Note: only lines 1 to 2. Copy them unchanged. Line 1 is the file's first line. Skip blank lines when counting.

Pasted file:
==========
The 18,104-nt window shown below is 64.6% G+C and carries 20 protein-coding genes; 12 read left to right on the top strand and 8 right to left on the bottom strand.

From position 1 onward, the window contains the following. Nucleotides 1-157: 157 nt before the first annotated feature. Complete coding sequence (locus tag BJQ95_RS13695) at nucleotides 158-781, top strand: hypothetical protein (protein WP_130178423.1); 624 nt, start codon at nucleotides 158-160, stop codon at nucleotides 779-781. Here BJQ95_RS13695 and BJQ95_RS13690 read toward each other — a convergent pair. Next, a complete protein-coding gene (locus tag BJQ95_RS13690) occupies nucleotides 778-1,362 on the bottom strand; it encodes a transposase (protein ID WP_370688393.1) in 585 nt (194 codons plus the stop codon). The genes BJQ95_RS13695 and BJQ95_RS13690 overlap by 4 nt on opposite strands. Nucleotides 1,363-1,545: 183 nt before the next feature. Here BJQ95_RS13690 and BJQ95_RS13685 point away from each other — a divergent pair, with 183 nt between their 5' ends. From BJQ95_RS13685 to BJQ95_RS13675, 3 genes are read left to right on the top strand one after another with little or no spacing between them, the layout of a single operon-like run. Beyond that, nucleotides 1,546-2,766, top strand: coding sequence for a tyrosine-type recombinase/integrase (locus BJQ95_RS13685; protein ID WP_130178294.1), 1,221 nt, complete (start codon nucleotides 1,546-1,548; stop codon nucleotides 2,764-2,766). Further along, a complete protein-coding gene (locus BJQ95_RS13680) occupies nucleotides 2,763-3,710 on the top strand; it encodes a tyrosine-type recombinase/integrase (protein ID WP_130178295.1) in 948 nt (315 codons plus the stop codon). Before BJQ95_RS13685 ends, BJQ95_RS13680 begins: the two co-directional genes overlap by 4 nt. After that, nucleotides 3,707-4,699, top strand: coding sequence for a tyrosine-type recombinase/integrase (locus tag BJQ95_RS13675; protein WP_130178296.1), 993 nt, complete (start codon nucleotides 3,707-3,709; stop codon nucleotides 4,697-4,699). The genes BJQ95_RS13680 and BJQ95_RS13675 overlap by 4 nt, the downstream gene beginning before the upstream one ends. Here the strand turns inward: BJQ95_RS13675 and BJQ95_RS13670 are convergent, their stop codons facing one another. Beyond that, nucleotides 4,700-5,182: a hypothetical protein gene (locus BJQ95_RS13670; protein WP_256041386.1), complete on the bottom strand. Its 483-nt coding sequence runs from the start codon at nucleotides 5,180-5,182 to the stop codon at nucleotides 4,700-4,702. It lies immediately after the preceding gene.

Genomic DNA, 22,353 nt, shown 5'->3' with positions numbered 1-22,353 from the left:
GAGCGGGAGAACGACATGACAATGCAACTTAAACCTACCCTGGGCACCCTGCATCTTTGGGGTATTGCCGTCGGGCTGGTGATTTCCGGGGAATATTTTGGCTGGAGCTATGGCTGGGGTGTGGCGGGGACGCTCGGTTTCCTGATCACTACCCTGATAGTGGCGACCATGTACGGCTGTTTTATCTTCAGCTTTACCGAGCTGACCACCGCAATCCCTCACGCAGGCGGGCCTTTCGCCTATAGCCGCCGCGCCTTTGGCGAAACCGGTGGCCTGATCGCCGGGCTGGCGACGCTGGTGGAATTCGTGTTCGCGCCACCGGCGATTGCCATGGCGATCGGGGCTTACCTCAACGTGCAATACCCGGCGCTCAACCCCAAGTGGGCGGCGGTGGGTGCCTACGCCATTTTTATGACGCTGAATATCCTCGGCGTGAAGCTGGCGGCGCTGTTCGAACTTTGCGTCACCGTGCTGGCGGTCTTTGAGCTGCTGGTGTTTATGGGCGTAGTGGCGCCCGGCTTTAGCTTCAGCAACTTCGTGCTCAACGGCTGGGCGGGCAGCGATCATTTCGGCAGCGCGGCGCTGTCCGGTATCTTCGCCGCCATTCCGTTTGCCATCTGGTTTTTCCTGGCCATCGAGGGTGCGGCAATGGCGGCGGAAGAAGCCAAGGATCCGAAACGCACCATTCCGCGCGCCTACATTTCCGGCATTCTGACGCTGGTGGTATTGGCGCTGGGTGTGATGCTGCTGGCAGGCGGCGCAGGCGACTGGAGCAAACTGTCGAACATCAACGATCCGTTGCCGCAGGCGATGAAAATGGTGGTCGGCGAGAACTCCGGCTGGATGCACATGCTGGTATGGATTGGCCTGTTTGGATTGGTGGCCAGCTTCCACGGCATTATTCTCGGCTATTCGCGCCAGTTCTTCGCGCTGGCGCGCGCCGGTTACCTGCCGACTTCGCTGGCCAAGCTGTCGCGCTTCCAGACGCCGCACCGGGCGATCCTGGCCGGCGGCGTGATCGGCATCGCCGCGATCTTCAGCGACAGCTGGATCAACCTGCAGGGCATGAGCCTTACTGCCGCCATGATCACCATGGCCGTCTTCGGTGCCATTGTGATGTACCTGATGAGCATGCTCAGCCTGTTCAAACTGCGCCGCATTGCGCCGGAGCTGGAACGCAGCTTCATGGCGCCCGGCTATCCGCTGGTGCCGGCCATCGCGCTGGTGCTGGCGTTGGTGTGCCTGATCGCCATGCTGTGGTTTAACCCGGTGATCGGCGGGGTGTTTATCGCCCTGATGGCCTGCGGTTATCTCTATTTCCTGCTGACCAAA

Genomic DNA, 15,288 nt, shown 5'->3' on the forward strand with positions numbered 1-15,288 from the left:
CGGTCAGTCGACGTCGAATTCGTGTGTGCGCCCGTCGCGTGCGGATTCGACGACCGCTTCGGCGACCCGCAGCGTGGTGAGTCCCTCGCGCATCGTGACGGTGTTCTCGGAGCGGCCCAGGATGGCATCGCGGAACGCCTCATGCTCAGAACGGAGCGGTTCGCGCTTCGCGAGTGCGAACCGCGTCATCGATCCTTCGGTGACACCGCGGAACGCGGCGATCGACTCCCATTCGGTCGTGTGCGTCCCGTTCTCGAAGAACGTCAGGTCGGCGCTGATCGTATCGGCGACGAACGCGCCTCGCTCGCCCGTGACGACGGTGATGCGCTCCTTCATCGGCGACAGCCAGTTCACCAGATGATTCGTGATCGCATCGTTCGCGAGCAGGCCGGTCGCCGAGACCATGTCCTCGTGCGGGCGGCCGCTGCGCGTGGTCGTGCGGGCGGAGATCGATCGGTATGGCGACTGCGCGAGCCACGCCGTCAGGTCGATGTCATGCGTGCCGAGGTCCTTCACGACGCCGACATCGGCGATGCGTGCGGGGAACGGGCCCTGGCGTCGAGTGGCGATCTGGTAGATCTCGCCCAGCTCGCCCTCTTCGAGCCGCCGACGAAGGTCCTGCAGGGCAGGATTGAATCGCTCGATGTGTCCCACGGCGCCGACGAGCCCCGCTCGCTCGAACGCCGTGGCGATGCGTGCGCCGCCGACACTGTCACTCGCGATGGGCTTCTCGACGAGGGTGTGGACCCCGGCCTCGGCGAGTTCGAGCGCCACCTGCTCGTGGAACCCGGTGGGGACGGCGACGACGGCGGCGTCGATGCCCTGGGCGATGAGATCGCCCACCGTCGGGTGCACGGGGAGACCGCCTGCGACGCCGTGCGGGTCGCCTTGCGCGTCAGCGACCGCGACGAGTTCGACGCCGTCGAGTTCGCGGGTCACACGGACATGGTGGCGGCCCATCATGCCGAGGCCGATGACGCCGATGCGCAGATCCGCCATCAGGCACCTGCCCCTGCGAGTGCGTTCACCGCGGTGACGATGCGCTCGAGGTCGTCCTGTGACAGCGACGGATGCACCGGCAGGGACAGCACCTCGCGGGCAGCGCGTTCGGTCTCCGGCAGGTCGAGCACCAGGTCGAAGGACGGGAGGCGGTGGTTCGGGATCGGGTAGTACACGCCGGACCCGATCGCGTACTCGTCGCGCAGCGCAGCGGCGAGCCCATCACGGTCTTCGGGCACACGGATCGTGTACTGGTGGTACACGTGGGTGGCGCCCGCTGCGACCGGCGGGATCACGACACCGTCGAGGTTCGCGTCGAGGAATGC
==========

The 18,104-nt window shown below is 64.6% G+C and carries 20 protein-coding genes; 12 read left to right on the top strand and 8 right to left on the bottom strand.

From position 1 onward, the window contains the following. Nucleotides 1-157: 157 nt before the first annotated feature. Complete coding sequence (locus tag BJQ95_RS13695) at nucleotides 158-781, top strand: hypothetical protein (protein WP_130178423.1); 624 nt, start codon at nucleotides 158-160, stop codon at nucleotides 779-781. Here BJQ95_RS13695 and BJQ95_RS13690 read toward each other — a convergent pair. Next, a complete protein-coding gene (locus tag BJQ95_RS13690) occupies nucleotides 778-1,362 on the bottom strand; it encodes a transposase (protein ID WP_370688393.1) in 585 nt (194 codons plus the stop codon). The genes BJQ95_RS13695 and BJQ95_RS13690 overlap by 4 nt on opposite strands. Nucleotides 1,363-1,545: 183 nt before the next feature. Here BJQ95_RS13690 and BJQ95_RS13685 point away from each other — a divergent pair, with 183 nt between their 5' ends. From BJQ95_RS13685 to BJQ95_RS13675, 3 genes are read left to right on the top strand one after another with little or no spacing between them, the layout of a single operon-like run. Beyond that, nucleotides 1,546-2,766, top strand: coding sequence for a tyrosine-type recombinase/integrase (locus BJQ95_RS13685; protein ID WP_130178294.1), 1,221 nt, complete (start codon nucleotides 1,546-1,548; stop codon nucleotides 2,764-2,766). Further along, a complete protein-coding gene (locus BJQ95_RS13680) occupies nucleotides 2,763-3,710 on the top strand; it encodes a tyrosine-type recombinase/integrase (protein ID WP_130178295.1) in 948 nt (315 codons plus the stop codon). Before BJQ95_RS13685 ends, BJQ95_RS13680 begins: the two co-directional genes overlap by 4 nt. After that, nucleotides 3,707-4,699, top strand: coding sequence for a tyrosine-type recombinase/integrase (locus tag BJQ95_RS13675; protein WP_130178296.1), 993 nt, complete (start codon nucleotides 3,707-3,709; stop codon nucleotides 4,697-4,699). The genes BJQ95_RS13680 and BJQ95_RS13675 overlap by 4 nt, the downstream gene beginning before the upstream one ends. Here the strand turns inward: BJQ95_RS13675 and BJQ95_RS13670 are convergent, their stop codons facing one another. Beyond that, nucleotides 4,700-5,182: a hypothetical protein gene (locus BJQ95_RS13670; protein WP_256041386.1), complete on the bottom strand. Its 483-nt coding sequence runs from the start codon at nucleotides 5,180-5,182 to the stop codon at nucleotides 4,700-4,702. It lies immediately after the preceding gene.